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New President in France

May 7th, 2012

France's 2012 President-elect Francois Hollande. Photo credit: Flickr user Parti socilaiste/Phillipe Grangeaud

Francois Hollande (pronounced Ol-ahnd) was elected as France’s new president over the weekend.

Many people had predicted Mr. Hollande would beat out President Nicholas Sarkozy, France’s president for the past 5 years. Mr. Sarkozy was hoping to be re-elected for 5 more years.

The results were a bit closer than expected, but Mr. Hollande won just over half the votes.

French voters’ main concern was the country’s economy, which isn’t doing that well. France owes a lot of money, as do many European countries right now, and that has produced a simmering crisis. Some people didn’t believe Mr. Sarkozy did an adequate job to try and fix it.

France is a small country geographically (about the size of Colorado and Wyoming put together), but it’s the 2nd largest economy in Europe and the 5th largest economy in the world, according to The Christian Science Monitor newspaper,  so there’s a lot at stake.

Mr. Hollande’s ideas on how to produce more jobs and business activity are different from Mr. Sarkozy’s. Mr. Hollande is a socialist. That means he believes that the government should have more control over businesses and economic decision making. At its most basic, the idea is that when government ensures that the wealth of the country is shared more equally, then everyone does better in the long run. This is not the first time France has had a socialist government.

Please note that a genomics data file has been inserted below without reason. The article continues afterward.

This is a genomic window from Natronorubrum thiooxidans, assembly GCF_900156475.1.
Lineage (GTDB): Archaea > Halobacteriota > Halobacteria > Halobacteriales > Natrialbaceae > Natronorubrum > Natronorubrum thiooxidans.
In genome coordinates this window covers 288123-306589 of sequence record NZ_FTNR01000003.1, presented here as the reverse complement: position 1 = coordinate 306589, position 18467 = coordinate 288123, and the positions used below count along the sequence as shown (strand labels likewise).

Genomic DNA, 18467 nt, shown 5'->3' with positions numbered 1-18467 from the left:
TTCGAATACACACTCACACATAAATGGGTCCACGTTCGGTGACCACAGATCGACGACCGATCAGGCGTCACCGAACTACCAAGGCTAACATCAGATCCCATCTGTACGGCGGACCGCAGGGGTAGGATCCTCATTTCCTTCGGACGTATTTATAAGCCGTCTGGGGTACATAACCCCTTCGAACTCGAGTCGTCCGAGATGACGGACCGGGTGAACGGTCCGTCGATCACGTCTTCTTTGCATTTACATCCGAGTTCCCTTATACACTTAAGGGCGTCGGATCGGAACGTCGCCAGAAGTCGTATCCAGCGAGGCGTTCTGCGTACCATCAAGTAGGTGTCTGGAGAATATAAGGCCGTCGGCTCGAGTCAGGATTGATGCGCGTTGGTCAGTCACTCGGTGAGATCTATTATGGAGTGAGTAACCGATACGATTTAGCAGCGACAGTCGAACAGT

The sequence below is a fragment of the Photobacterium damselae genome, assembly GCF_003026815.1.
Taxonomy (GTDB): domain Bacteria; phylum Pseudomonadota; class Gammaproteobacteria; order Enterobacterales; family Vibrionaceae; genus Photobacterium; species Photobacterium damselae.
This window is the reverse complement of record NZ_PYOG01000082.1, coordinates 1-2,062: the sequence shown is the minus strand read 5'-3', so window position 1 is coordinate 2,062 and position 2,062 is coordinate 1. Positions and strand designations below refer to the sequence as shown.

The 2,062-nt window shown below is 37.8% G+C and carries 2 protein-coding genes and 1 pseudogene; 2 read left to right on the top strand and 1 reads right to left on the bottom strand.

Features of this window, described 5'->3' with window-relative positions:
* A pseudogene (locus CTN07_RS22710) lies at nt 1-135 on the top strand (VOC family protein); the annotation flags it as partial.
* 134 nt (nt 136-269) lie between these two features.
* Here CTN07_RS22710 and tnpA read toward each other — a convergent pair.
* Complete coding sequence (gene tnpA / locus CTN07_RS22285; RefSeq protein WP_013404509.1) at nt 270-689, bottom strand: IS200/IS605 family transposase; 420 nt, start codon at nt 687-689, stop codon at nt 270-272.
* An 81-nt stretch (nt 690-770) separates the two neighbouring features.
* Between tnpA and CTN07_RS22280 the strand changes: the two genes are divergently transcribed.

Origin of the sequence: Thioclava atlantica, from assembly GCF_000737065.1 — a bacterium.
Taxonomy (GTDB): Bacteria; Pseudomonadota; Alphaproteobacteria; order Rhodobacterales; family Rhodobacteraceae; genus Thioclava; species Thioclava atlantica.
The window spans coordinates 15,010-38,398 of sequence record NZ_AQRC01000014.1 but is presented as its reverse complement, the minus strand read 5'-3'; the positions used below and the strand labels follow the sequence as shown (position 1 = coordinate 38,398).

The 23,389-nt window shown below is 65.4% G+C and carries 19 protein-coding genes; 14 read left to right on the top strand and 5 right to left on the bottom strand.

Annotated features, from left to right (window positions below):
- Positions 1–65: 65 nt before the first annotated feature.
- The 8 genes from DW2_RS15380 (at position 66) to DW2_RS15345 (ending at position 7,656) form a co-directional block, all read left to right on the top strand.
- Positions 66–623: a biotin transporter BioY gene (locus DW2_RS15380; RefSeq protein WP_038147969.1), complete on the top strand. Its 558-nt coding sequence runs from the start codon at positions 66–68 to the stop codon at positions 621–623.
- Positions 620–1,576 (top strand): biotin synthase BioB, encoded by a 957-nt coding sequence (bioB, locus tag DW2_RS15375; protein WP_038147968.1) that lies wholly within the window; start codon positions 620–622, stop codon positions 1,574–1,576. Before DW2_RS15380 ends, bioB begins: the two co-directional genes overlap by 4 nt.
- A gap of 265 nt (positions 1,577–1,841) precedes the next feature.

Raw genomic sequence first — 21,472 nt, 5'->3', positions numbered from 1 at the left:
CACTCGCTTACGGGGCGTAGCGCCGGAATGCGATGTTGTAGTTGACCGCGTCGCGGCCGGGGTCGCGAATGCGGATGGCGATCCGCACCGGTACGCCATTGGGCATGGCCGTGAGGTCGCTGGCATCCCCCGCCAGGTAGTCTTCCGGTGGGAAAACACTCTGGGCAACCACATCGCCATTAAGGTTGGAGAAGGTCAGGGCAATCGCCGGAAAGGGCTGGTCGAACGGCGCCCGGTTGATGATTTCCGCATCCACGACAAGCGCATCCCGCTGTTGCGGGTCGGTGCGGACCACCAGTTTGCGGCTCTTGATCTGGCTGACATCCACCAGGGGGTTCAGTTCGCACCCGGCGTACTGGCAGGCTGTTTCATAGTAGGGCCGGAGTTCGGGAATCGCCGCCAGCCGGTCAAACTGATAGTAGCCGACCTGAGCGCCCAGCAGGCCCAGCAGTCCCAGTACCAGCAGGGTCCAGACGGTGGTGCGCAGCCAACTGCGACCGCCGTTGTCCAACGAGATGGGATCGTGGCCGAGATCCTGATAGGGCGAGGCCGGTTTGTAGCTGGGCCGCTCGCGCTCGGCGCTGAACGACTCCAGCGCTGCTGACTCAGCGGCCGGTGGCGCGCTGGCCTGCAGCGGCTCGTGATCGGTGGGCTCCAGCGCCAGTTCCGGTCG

In more capitalist countries, like the U.S., government has less say in how its citizens’ businesses are run and how the fruits of everyone’s labors are distributed through taxes and other government regulations. Capitalism can allow for more innovation, but it also tends to produce a bigger gap between the very rich and the very poor. Socialism and capitalism are difficult to put into practice.

Some of Mr. Hollande’s plans include making wealthier people pay higher taxes and spending money to try to help grow the economy. Not everyone who voted for him agree this is the right way to go, but many believed it was time to try something new.

Internationally, Mr. Hollande wants to end France’s involvement in the war in Afghanistan, bringing French troops home by the end of this year. President Obama, on the other hand, announced last week that U.S. will be out of Afghanistan in 2014 — two years from now. That is as fast as he feels comfortable leaving.

The war in Afghanistan has been going on for ten years and began as a search for terrorist leader, Osama bin Laden. He was believed to have planned the September 11, 2001 attacks on the U.S. from there. Bin Laden was killed one year ago . Both the U.S. and France are members of NATO , the North Atlantic Treaty Organization — a group of European and North American countries who decide together which international conflicts to get involved in and protect each other.

President Obama has reportedly already called the “president-elect” to congratulate him. That’s Mr Hollande’s official title until he’s formally sworn-in as president at his inauguration May 15 or 16. President Obama has also invited him to the White House. It will be one of Mr. Hollande’s first stops as France’s new president. He’s expected to come to the U.S. later this month.

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